Google Chrome is deleting its “Secure” URL label this year
The Chrome browser is going to kill its ‘Secure’ URL label in September will focus on highlighting its negative security indicators.
Chrome Security Product Manager Emily Schechter has announced that Chrome 69 which will be available commercially in September will stop highlighting HTTPS sites as “Secure” on the address bar. This is just because Google wants the default state o to be secure. Earlier this year, the tech giant Google revealed that all HTTP-only sites will be marked “Not Secure” in July 2018. It also looks like Google team will take this thing a step forward in October. With the start of the October, the usually gray “Not Secure” warning will flash red as soon as you start typing in data on HTTP pages.
This is not the first time that Google has been making such changes to Chrome to highlight the insecure websites. Back in 2016, Chrome highlighted non-HTTPS sites display a “neutral” info symbol. Chrome developers said that Chrome will provide clearer warnings for insecure retail sites in an effort to force websites to migrate to the more secure HTTPS protocol.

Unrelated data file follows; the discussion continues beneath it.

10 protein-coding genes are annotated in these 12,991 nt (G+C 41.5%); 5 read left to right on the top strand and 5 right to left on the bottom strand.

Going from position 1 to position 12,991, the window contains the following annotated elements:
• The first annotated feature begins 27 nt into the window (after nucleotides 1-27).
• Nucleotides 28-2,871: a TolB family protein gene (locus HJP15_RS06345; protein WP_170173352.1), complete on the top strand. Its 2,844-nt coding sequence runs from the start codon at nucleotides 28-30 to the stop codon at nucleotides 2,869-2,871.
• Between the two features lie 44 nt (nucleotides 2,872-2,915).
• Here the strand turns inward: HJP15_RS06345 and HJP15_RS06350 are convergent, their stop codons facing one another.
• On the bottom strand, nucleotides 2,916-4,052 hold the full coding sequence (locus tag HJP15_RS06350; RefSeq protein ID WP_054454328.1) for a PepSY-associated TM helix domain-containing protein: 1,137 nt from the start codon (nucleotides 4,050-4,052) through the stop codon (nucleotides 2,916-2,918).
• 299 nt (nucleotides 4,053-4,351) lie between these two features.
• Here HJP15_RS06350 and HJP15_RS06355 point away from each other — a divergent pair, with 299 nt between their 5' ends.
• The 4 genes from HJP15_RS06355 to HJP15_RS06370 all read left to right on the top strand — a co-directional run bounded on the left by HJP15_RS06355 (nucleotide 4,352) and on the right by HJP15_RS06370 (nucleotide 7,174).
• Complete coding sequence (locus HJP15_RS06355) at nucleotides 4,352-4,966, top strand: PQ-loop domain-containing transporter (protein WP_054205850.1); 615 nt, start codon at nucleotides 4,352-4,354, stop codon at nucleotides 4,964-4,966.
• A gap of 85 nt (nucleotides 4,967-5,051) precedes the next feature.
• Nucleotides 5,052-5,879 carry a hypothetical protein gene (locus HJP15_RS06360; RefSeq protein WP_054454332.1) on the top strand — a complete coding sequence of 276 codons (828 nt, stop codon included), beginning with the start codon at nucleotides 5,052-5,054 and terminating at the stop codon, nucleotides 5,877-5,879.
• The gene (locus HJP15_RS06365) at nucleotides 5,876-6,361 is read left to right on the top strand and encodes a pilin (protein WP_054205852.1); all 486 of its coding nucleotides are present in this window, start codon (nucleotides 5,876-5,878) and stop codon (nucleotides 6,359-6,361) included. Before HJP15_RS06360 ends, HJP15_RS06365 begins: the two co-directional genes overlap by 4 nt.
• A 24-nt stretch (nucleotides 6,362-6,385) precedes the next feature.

The upcoming feature that aims to ensure you know you’re typing data on an HTTP site is even an evolved version of one of the warnings Chrome released last year when Chrome warned you while typing on some non-secure sites. It remains to be seen if removing the positive “Secure” label altogether will affect people’s online habits. You’ll just have to get used to looking at the address bar and making sure it doesn’t have Chrome’s negative indicators. The good thing is half of the site is now encrypted.
You can expect to see Chrome issue the friendly reminder for more types of situations in future releases.
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